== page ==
Q & A Library
Is Plastic Wrap Safe?
I keep hearing contradictory information about the use of plastic wrap. What do you think? Is plastic wrap safe to use? What about in the microwave?
Answer (Published 1/31/2013)
At one time, plastic wrap (the generic term for thin-film polymers used to protect refrigerated food) was made from polyvinyl chloride (PVC) containing phthalates, chemicals called plasticizers used to increase flexibility. Phthalates are probably toxic because they disrupt hormones, and these compounds can leach into food wrapped in plastics made with them. But as of 2006, almost all plastic wraps made in the United States are phthalate-free. Unfortunately, most are now made with low-density polyethylene (LDPE) or polyvinylidene chloride (PVDC). (The exceptions are wraps used in catering and professional kitchens.) LDPE and PVDC don’t adhere as well as plastic wraps made with PVC, but more worrying is the fact that LDPE may contain diethylhexyl adipate (DEHA), another potential endocrine disruptor that has been linked to breast cancer in women and low sperm counts in men. Since manufacturers aren’t required to list the actual chemical makeup of their plastic wrap on the boxes, consumers are at risk.
The issue of greatest concern, however, is whether plastic wrap will leach chemicals into foods when it is used to cover dishes being heated in microwave ovens. It is possible for DEHA to get into foods, particularly fatty foods such as meats and cheeses. For this reason, the U.S. Food and Drug Administration (FDA) advises against using in the microwave any plastic wrap that is not labeled "microwave safe." To earn this designation, a wrap must pass tests that satisfy the agency. (The same goes for plastic containers that come into contact with food.)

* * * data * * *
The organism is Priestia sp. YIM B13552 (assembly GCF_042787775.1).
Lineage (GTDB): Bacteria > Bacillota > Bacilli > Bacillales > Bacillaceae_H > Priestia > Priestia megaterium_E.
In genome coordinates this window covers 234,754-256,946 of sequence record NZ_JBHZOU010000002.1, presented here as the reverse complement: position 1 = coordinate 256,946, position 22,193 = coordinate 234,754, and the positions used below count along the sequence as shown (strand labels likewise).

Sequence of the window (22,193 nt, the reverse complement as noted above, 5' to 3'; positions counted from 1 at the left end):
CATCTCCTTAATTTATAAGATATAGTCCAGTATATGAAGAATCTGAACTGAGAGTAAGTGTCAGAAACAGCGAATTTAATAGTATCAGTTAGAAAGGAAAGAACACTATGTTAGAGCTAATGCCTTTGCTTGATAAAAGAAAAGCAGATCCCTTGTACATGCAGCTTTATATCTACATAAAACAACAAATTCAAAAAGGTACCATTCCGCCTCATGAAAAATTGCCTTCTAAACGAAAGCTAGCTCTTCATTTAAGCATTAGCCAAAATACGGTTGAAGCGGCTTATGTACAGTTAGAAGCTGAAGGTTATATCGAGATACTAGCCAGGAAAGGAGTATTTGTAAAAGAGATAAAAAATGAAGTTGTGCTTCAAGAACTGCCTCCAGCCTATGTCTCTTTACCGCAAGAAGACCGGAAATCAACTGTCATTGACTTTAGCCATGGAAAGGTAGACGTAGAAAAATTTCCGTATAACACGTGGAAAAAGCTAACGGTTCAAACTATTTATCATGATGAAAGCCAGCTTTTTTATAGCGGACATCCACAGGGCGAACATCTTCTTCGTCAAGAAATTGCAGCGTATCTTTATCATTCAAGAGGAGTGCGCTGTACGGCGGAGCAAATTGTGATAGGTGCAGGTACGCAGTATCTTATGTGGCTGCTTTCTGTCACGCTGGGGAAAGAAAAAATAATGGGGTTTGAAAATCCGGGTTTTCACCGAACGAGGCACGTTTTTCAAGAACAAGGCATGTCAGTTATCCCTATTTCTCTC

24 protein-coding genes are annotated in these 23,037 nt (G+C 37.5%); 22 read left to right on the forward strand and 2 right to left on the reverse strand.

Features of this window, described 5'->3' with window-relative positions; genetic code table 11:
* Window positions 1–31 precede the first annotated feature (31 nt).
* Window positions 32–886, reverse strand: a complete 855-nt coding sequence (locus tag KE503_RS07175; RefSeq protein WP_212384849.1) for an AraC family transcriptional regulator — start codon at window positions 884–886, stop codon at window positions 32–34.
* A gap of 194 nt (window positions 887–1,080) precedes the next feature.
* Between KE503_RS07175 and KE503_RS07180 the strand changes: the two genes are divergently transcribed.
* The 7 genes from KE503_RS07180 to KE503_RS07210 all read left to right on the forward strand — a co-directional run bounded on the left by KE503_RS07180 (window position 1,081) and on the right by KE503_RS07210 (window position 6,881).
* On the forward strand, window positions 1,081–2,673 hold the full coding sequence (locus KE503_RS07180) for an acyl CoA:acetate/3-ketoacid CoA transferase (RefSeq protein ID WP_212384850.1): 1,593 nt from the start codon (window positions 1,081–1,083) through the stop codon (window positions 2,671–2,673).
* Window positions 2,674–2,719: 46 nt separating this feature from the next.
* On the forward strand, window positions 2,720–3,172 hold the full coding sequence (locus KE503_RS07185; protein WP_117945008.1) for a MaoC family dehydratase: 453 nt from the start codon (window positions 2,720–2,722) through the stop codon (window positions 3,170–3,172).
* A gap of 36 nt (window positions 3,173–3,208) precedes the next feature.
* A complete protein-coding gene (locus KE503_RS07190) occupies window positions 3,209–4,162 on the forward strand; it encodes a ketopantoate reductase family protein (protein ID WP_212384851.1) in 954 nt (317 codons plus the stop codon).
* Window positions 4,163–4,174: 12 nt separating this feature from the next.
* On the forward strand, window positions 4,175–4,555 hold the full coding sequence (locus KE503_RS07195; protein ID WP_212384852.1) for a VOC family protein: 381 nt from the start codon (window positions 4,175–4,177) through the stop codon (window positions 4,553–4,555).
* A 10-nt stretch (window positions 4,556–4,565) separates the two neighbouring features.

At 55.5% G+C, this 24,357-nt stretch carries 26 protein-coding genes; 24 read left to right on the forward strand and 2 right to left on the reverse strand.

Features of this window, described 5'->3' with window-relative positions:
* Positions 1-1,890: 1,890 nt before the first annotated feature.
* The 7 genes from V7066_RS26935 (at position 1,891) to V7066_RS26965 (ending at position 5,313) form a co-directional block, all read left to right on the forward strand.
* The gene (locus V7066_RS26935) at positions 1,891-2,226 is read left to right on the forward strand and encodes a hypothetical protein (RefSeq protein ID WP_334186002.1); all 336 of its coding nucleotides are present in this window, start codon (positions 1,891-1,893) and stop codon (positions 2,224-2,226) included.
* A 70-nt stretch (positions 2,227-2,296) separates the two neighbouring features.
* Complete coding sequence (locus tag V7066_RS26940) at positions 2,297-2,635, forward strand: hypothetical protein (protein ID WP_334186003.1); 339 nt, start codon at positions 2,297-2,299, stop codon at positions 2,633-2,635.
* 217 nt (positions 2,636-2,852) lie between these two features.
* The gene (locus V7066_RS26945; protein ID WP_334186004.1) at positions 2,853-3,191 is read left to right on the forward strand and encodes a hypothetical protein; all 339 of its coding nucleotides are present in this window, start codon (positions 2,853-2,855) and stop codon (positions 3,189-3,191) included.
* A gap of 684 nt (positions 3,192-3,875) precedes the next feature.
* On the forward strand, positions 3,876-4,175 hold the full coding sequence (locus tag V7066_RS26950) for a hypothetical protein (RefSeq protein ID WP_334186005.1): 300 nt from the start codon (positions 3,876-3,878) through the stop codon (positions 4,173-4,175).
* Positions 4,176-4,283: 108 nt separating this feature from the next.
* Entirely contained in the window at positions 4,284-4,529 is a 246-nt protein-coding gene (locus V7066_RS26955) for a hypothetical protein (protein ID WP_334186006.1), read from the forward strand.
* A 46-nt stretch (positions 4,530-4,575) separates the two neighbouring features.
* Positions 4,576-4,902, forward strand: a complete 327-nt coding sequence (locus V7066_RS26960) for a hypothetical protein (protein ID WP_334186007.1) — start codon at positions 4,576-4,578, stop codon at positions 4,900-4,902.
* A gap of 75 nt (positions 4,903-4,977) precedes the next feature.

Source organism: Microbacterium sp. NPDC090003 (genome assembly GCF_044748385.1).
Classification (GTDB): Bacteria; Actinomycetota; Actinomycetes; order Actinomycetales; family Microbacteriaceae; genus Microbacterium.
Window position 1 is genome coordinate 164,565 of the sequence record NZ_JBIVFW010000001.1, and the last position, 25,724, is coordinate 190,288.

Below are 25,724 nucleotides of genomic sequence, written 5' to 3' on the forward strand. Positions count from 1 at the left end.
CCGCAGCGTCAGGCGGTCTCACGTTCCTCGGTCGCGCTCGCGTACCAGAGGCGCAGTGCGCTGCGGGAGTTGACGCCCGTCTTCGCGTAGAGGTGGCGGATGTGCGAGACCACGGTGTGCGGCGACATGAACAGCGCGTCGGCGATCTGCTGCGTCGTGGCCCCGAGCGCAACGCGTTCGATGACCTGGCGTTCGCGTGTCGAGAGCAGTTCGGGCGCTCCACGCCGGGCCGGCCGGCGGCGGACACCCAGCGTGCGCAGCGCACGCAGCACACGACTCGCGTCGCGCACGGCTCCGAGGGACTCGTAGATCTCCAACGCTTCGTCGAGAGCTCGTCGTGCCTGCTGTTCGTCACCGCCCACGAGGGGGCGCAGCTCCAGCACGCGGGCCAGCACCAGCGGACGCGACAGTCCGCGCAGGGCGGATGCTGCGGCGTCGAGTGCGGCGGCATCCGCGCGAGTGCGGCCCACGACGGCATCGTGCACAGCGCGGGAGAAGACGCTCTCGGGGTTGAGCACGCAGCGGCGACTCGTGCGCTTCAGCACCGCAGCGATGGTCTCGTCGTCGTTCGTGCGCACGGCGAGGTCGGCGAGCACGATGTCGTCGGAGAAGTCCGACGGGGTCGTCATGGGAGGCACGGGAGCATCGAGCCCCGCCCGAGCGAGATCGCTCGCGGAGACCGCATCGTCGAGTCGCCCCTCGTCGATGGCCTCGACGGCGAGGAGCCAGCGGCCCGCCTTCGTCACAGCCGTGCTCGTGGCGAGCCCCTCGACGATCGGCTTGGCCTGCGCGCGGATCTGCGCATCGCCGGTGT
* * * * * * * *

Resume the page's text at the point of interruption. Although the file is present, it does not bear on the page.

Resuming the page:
If you do use plastic wrap on foods heated in the microwave, be sure that the wrap is placed loosely over the container but doesn’t touch the food. Some product labels specify that there should be one inch or more between the wrap and the food in order to prevent the plastic from melting should it come into contact with hot food. Instead of plastic wrap, I advise you to use wax paper or white paper towels. Microwave food only in glass or ceramic containers.
You also should check to make sure that any plastic dishes you intend to use in the microwave are safe for this use. Look for the international seal for microwave-safe plastics – it is a square with a small dish at the bottom and five rows of waves above the dish. And while we’re on the subject, be sure to throw away single-use containers after they’ve been heated once. Reheating them may also cause chemicals in the plastic to leach into your food.
Andrew Weil, M.D.
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